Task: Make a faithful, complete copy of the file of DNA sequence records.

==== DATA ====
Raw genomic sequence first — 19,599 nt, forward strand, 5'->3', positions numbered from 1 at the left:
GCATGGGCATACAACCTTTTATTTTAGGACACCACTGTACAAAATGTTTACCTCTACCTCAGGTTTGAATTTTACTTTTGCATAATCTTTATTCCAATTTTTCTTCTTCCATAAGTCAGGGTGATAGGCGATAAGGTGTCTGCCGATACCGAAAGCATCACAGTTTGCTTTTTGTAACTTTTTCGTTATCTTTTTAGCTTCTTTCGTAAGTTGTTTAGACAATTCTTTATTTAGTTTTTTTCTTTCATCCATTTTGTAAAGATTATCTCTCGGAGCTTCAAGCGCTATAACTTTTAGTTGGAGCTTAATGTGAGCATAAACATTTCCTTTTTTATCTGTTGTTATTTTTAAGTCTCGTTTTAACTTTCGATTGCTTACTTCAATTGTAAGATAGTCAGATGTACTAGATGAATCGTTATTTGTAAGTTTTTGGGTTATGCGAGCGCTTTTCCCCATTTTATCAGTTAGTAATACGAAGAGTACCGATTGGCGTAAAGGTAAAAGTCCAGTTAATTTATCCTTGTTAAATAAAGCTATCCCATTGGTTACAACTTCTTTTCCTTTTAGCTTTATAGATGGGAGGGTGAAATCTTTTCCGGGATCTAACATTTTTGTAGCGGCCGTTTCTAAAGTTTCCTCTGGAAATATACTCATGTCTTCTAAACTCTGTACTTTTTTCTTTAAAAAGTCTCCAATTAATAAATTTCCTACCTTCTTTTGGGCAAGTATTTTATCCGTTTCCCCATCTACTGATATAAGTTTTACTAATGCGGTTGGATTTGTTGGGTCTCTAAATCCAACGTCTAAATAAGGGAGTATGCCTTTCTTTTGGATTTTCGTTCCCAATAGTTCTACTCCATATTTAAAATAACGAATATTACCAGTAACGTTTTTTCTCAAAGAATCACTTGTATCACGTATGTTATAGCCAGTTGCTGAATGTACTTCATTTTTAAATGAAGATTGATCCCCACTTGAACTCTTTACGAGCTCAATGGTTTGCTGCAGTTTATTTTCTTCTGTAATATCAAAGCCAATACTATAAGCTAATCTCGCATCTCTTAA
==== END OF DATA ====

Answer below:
Raw genomic sequence first — 19,599 nt, forward strand, 5'->3', positions numbered from 1 at the left:
GCATGGGCATACAACCTTTTATTTTAGGACACCACTGTACAAAATGTTTACCTCTACCTCAGGTTTGAATTTTACTTTTGCATAATCTTTATTCCAATTTTTCTTCTTCCATAAGTCAGGGTGATAGGCGATAAGGTGTCTGCCGATACCGAAAGCATCACAGTTTGCTTTTTGTAACTTTTTCGTTATCTTTTTAGCTTCTTTCGTAAGTTGTTTAGACAATTCTTTATTTAGTTTTTTTCTTTCATCCATTTTGTAAAGATTATCTCTCGGAGCTTCAAGCGCTATAACTTTTAGTTGGAGCTTAATGTGAGCATAAACATTTCCTTTTTTATCTGTTGTTATTTTTAAGTCTCGTTTTAACTTTCGATTGCTTACTTCAATTGTAAGATAGTCAGATGTACTAGATGAATCGTTATTTGTAAGTTTTTGGGTTATGCGAGCGCTTTTCCCCATTTTATCAGTTAGTAATACGAAGAGTACCGATTGGCGTAAAGGTAAAAGTCCAGTTAATTTATCCTTGTTAAATAAAGCTATCCCATTGGTTACAACTTCTTTTCCTTTTAGCTTTATAGATGGGAGGGTGAAATCTTTTCCGGGATCTAACATTTTTGTAGCGGCCGTTTCTAAAGTTTCCTCTGGAAATATACTCATGTCTTCTAAACTCTGTACTTTTTTCTTTAAAAAGTCTCCAATTAATAAATTTCCTACCTTCTTTTGGGCAAGTATTTTATCCGTTTCCCCATCTACTGATATAAGTTTTACTAATGCGGTTGGATTTGTTGGGTCTCTAAATCCAACGTCTAAATAAGGGAGTATGCCTTTCTTTTGGATTTTCGTTCCCAATAGTTCTACTCCATATTTAAAATAACGAATATTACCAGTAACGTTTTTTCTCAAAGAATCACTTGTATCACGTATGTTATAGCCAGTTGCTGAATGTACTTCATTTTTAAATGAAGATTGATCCCCACTTGAACTCTTTACGAGCTCAATGGTTTGCTGCAGTTTATTTTCTTCTGTAATATCAAAGCCAATACTATAAGCTAATCTCGCATCTCTTAA